The Star and the Laurel — the name refers to the Mercedes-Benz logo — is a must-read for any automobile enthusiast. Here you see photographs of early models, pictures from the races that established both the Benz and Daimler cars, old advertisements and posters, postage stamps featuring the cars, and photos of famous race-car drivers like Barney Oldfield and Alfred Neubauer, as well as the royal personages and millionaires who were the early buyers. Harris Lewine, a celebrated art director and book designer, was responsible for the graphics.
In the 1890s, most of Daimler’s sales came from motorboats. But American piano maker William Steinway promoted the cars in his catalogs: “Daimler motor vehicles do away with [the] heavy expense and unpleasantness connected with horses, such as stable smells, harness and feed bills, [and] clouds of dust from horse hoofs [that] smother you while out riding.” In 1893, when Chicago held its World’s Columbian Exposition, Daimler had the automotive section all to itself — and Gottlieb Daimler, accompanied by his new bride, attended the fair. Another interested visitor was Henry Ford. Carl Benz, meanwhile, was selling cars all over the world. By 1899, with 2,000 cars produced, he ranked as the world’s largest automaker. The merger of Daimler’s company and Benz’s took effect in 1926 (26 years after Daimler’s death), uniting the two companies that had ushered in the automotive age.
One of the prime movers in the early years of Daimler was Emil Jellinek, the son of a Bohemian rabbi, who sold cars to wealthy people on the French Riviera. He produced so many orders that the company acquiesced to his demand that the cars carry the brand Mercedes, the name of his daughter. It’s not clear whether Adolf Hitler knew that his favorite car had been named for a Jewish girl.
Some readers might be tempted to dismiss The Star and the Laurel because of its omissions. For example, it contains almost nothing about the Nazi era. (Other histories, like Neil Gregor’s Daimler-Benz in the Third Reich [Yale University Press, 1998], have documented the company’s role as an arms manufacturer, and its harsh treatment of the Jewish men and women forced to work in its plants.) And of course, this book was published 12 years before the company’s disastrous acquisition of Chrysler.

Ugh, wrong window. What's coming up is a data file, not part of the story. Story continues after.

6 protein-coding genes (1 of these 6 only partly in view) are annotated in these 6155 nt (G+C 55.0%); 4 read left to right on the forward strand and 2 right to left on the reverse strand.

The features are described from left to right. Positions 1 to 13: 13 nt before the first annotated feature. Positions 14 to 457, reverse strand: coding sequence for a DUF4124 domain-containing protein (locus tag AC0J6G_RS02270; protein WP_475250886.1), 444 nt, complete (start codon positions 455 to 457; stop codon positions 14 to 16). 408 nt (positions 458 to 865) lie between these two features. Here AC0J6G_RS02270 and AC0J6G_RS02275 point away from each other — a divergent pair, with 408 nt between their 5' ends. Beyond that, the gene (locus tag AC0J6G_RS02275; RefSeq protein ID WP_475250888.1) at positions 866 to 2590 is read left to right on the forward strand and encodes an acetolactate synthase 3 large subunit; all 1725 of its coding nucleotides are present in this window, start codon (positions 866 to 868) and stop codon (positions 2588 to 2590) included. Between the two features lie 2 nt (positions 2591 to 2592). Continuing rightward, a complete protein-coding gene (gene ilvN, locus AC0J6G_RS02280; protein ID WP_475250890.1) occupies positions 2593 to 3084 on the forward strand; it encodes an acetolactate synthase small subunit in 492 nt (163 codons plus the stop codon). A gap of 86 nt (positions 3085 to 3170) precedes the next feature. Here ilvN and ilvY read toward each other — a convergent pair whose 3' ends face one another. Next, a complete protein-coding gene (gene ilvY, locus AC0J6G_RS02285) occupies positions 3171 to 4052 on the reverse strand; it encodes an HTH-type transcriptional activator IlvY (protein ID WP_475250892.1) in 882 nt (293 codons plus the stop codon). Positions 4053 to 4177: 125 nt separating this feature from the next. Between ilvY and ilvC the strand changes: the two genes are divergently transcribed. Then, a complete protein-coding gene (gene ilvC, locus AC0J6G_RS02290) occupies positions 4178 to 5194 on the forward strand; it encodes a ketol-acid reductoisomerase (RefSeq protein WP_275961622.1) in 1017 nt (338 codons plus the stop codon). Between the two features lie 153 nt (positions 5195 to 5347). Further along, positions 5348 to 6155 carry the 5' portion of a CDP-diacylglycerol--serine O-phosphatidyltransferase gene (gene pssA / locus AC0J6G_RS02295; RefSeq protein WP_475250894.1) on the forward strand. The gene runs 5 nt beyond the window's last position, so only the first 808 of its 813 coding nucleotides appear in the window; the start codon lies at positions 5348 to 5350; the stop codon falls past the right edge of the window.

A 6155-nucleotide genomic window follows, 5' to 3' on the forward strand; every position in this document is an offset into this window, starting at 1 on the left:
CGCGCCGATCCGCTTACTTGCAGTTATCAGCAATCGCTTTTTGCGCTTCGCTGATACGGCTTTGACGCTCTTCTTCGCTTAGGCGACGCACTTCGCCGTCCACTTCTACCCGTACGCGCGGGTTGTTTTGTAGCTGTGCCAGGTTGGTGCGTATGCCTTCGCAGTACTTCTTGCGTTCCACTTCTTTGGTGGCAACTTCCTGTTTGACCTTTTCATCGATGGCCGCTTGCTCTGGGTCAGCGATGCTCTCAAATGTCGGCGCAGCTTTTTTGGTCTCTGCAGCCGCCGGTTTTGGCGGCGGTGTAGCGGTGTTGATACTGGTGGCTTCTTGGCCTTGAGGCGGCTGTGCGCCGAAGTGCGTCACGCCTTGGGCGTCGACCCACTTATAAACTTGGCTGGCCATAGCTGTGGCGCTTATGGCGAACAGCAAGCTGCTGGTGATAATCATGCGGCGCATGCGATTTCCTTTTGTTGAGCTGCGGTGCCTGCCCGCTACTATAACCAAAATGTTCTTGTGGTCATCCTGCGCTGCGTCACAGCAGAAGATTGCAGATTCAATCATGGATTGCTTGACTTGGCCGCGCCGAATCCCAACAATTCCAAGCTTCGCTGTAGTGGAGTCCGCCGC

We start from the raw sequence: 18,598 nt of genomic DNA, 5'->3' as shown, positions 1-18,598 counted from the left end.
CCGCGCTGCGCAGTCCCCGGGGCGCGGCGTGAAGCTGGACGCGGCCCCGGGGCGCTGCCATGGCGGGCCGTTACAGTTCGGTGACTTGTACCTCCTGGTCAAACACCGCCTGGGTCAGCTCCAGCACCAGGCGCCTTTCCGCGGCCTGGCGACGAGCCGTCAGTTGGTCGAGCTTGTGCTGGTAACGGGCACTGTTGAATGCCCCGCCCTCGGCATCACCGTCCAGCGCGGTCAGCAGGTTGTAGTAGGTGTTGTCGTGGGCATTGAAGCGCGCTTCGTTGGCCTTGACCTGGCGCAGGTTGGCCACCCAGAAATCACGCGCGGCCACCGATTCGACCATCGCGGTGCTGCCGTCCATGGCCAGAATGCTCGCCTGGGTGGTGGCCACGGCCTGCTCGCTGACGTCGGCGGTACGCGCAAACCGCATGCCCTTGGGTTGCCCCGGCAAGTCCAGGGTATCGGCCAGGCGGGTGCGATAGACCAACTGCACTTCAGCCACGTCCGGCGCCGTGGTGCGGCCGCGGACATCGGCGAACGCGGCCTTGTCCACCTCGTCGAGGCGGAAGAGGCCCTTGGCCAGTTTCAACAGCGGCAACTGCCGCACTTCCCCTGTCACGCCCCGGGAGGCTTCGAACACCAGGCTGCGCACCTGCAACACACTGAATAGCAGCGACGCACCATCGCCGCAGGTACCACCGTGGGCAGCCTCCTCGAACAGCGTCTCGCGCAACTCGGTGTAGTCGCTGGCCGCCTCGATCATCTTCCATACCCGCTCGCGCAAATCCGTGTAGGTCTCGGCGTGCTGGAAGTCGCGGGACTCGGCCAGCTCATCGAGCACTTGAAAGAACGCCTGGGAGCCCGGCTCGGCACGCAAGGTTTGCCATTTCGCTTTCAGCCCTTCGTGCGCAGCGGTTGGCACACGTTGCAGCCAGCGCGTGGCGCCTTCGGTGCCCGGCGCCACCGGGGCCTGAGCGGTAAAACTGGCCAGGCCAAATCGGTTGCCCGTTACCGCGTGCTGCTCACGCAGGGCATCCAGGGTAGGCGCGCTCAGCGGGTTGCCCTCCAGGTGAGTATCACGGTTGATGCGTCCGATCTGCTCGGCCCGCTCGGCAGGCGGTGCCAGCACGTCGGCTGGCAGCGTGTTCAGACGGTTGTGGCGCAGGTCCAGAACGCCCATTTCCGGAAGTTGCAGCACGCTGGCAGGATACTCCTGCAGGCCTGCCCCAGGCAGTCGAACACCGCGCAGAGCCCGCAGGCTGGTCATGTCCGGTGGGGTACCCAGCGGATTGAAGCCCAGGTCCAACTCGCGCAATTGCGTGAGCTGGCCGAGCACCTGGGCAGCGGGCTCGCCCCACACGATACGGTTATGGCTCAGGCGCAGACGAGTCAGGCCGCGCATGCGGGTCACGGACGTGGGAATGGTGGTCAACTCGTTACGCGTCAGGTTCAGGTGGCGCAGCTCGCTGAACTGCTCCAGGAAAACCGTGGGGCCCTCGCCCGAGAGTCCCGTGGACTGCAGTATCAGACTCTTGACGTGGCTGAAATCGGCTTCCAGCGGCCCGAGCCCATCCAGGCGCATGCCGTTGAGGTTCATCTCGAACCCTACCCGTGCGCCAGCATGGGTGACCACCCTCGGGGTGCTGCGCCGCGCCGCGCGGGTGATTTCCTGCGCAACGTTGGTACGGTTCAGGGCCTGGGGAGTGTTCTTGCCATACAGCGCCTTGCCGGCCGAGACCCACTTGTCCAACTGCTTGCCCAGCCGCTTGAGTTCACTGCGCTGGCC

Nonetheless, The Star and the Laurel stands as a rich chronicle of a company that started with two garage tinkerers (the Hewlett and Packard of their era), ushered in the automotive age, set a standard for performance and luxury, and survived while 5,000 other automotive companies fell by the wayside.
The Culture of Deere
John Deere’s Company: A History of Deere & Company and Its Times also falls into the blockbuster category. An 880-page tome with 275 illustrations, it celebrates rural Americana and the growth of the iconic farm equipment manufacturer founded by blacksmith John Deere in 1837 when he invented the self-cleaning steel plow. It’s an absorbing story, well told by the late Wayne G. Broehl Jr. (a professor for 33 years at Dartmouth College’s Amos Tuck School of Business Administration), who spent six years researching and writing it. Deere funded the project, imposing only one caveat: no release of information about products under development.
John Deere’s Company should serve as a model for any company contemplating a history. Despite its ponderous size, it’s not dull, in part because of the wonderful illustrations, but also because Broehl always places the company’s history in the context of world events. For example, the flood of immigrants to the United States during the first decade of the 20th century is reflected in the following statistics on the 2,500-strong workforce at Deere’s main plant in Moline, Ill.: Swedes and Norwegians, 36 percent; Belgians, 18.6 percent; Russians and Jews, 10.5 percent; Germans, 4.1 percent. During the Great Depression, Deere made special efforts to take care of farmers (suspending their installment payments) and laid-off employees (continuing their health insurance). The author also describes business lines that didn’t work out. Did you know that Deere twice made an effort to enter the bicycle market?